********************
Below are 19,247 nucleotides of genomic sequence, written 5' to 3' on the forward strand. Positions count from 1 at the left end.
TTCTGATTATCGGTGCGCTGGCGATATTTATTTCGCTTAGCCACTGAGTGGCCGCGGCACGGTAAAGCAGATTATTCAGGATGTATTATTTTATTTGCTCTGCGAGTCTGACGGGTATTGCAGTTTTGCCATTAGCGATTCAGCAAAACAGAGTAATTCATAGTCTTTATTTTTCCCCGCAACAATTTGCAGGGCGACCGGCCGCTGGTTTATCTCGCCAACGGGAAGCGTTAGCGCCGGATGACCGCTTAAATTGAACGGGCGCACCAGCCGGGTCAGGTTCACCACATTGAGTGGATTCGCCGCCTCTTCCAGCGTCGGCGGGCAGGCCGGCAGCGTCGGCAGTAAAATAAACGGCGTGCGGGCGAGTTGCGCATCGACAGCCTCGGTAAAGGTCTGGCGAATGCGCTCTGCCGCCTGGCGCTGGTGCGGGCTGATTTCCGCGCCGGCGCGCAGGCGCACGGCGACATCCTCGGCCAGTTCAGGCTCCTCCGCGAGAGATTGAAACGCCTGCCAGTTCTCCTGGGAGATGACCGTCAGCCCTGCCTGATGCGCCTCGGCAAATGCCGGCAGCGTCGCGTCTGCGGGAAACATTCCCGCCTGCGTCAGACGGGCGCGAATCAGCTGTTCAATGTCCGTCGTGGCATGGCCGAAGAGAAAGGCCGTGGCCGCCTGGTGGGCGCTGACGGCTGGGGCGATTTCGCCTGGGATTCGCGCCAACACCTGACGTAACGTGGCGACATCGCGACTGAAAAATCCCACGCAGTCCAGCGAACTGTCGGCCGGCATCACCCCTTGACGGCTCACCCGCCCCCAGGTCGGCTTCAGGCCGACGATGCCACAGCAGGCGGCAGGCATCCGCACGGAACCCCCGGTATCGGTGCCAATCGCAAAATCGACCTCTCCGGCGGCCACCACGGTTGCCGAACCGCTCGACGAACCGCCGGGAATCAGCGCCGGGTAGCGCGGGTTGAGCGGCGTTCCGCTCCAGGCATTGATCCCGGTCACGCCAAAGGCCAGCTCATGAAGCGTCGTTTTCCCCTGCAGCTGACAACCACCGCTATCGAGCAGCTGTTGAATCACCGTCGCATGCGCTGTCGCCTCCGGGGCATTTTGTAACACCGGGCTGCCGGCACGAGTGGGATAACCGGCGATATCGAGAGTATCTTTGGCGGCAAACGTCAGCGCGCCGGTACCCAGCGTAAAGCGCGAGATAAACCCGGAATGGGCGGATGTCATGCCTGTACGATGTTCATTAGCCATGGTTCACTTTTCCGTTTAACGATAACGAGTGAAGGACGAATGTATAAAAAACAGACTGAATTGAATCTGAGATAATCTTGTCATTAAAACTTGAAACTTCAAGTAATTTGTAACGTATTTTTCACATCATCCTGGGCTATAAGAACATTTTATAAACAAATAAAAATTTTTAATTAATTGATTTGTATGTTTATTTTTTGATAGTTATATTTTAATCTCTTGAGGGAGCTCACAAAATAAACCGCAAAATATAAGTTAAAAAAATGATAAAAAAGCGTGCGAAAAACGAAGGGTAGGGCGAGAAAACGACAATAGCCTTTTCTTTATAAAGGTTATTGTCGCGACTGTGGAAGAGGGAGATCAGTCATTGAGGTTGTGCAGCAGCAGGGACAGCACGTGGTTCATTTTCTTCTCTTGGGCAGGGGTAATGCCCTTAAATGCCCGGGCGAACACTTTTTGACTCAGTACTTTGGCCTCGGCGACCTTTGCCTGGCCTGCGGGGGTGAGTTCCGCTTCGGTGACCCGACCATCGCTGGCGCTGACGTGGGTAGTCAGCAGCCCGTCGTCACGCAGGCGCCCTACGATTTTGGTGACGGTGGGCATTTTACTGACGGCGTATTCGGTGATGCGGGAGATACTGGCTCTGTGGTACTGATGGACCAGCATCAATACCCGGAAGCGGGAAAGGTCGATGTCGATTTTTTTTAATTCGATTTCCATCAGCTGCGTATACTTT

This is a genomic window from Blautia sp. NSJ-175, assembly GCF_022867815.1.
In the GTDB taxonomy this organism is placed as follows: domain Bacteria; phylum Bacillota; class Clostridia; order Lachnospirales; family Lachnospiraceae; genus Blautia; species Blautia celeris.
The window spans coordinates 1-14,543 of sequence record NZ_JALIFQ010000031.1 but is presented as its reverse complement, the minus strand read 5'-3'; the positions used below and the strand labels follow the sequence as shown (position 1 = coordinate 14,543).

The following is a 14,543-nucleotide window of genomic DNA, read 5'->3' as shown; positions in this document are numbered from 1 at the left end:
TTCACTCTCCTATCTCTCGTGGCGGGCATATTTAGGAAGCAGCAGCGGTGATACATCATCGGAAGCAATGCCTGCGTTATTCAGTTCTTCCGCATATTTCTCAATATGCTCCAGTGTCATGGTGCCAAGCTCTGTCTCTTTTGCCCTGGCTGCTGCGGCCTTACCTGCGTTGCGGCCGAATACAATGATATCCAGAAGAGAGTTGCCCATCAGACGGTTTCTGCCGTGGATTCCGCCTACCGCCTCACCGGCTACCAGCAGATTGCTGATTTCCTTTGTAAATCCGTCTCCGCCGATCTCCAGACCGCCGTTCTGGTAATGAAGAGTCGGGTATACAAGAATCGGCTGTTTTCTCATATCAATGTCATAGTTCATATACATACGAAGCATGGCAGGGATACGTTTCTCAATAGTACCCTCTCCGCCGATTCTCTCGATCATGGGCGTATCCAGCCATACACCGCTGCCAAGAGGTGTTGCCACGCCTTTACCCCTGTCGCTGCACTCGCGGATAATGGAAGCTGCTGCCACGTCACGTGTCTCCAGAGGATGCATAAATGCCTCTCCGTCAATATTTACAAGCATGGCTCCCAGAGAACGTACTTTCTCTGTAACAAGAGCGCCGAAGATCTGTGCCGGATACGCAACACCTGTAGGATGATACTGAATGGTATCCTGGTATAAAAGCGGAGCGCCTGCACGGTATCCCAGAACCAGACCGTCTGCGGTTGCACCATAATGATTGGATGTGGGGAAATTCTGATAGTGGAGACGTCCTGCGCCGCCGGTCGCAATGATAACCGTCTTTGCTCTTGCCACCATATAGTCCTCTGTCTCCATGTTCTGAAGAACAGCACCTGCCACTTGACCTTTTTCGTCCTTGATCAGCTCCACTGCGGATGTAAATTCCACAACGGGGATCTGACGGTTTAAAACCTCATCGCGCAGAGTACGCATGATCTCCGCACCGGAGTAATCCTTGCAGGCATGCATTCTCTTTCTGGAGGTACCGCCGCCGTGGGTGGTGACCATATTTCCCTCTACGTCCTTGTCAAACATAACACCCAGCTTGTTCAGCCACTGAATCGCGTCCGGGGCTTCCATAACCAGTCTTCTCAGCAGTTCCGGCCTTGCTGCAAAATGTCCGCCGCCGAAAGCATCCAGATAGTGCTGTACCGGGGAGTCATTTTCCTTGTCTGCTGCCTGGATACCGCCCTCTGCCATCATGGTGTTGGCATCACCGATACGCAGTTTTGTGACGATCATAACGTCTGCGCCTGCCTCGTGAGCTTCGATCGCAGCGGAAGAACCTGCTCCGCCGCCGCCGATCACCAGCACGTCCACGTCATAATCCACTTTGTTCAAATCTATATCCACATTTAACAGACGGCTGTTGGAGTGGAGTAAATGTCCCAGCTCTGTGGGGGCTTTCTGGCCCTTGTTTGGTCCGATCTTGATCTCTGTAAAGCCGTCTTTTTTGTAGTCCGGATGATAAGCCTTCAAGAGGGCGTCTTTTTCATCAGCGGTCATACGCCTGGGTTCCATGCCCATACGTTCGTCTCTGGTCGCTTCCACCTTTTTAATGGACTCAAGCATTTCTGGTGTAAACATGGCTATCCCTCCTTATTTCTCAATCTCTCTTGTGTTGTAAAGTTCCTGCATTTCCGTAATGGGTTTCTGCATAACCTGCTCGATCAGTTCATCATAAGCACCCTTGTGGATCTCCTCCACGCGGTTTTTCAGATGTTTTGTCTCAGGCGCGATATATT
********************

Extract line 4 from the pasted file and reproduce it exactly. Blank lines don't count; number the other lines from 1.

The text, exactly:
In the GTDB taxonomy this organism is placed as follows: domain Bacteria; phylum Bacillota; class Clostridia; order Lachnospirales; family Lachnospiraceae; genus Blautia; species Blautia celeris.